he unicorn of Eastern tradition is very different in appearance from the Western unicorn, but they share many characteristics. For example, the Eastern unicorn was depicted as a solitary animal, believed to have sprung from the center of the earth, the first and most perfect of the 360 land creatures. The Eastern unicorn always reached its destination, never falling into pits or traps, so it was honored as a great spiritual guide through life.
The Japanese unicorn, is an important part of oriental culture. Here the unicorn plays different roles and could appear as the gentle kirin, as the k'i - lin, or the sin - you.
The kirin and the k'i - lin, normally shy creatures, taking large detours to avoid confrontation, have a similar gazelle-like appearance and are solitary animals who walk with measured tread, though some say the k'i-lin skips. The male is called the k'i, while the female is the lin. Although it had different forms. its eyes were always intent and piercing.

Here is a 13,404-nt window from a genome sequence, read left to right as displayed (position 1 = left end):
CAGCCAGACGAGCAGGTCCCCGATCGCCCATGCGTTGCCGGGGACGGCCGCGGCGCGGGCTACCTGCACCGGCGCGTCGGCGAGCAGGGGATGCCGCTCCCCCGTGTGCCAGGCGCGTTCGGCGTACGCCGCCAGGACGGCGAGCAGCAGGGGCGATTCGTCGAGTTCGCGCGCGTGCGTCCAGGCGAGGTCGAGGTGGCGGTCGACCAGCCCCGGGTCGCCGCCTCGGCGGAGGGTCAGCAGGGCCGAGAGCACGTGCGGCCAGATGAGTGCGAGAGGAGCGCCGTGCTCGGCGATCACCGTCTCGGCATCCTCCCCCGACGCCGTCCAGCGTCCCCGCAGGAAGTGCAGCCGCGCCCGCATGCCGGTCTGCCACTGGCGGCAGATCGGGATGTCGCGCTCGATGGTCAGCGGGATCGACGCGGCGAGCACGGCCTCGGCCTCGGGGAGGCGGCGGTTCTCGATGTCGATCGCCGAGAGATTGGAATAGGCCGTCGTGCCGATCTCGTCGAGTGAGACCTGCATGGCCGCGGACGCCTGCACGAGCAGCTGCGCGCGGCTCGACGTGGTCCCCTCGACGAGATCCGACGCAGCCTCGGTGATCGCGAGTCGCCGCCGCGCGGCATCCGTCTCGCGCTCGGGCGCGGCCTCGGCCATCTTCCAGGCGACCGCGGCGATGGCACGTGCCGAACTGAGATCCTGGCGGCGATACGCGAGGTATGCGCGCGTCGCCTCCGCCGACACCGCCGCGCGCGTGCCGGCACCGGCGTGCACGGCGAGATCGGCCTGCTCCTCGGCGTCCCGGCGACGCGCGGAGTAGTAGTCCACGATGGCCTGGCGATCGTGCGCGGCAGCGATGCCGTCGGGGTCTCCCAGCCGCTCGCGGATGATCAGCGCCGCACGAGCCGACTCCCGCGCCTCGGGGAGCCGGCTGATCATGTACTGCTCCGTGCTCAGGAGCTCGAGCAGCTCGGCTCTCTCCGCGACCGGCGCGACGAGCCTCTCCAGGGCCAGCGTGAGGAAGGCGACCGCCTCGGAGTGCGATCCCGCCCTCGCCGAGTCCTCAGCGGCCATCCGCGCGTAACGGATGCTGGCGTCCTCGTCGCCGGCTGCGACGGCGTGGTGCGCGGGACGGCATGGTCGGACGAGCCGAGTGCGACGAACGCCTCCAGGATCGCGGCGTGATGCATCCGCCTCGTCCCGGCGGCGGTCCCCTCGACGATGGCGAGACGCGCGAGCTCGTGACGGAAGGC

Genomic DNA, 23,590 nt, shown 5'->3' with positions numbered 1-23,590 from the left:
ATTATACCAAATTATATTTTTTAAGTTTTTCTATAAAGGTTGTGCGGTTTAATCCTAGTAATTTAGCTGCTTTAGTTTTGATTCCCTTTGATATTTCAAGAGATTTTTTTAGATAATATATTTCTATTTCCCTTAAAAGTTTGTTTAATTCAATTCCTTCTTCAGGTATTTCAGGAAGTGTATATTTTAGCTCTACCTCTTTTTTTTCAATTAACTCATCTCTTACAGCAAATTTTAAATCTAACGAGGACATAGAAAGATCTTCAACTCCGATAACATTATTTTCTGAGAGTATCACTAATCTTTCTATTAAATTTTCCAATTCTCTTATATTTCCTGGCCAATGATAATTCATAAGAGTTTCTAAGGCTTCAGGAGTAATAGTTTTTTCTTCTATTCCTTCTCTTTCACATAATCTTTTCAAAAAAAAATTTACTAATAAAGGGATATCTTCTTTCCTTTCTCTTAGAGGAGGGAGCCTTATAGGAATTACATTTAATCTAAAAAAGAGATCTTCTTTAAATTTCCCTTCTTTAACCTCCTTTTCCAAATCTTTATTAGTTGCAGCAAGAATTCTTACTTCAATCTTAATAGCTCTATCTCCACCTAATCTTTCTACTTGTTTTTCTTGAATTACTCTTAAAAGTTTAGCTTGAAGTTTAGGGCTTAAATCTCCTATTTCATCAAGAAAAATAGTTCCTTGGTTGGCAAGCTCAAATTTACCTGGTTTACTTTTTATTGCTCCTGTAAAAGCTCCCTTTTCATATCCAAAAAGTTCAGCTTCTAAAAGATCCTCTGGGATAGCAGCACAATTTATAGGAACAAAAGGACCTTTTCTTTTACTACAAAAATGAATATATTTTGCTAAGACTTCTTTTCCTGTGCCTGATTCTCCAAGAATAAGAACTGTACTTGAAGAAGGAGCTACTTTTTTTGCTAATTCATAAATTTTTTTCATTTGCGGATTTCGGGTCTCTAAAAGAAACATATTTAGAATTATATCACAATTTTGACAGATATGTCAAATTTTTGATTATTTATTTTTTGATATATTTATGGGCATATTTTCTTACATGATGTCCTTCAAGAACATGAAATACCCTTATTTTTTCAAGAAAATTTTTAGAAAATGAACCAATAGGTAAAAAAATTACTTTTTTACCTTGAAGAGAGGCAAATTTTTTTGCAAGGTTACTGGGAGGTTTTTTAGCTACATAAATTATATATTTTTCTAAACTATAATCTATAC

In contrast the sin - you looks like a lion, being thick-maned, tawny, and fierce, with a single horn. The Sin-you unicorn was not as timid as its brothers and known for its ability to know right from wrong was often called upon to determine the guilt or innocence of individuals. If an individual was determined to be guilty, the Sin-you would fix its eyes upon him and pierce the guilty person with its horn.
In Taoism and other mystical Eastern cultures, there arose a variety of teachings in art and dance to honor all of nature, including the unicorn and other sacred beasts.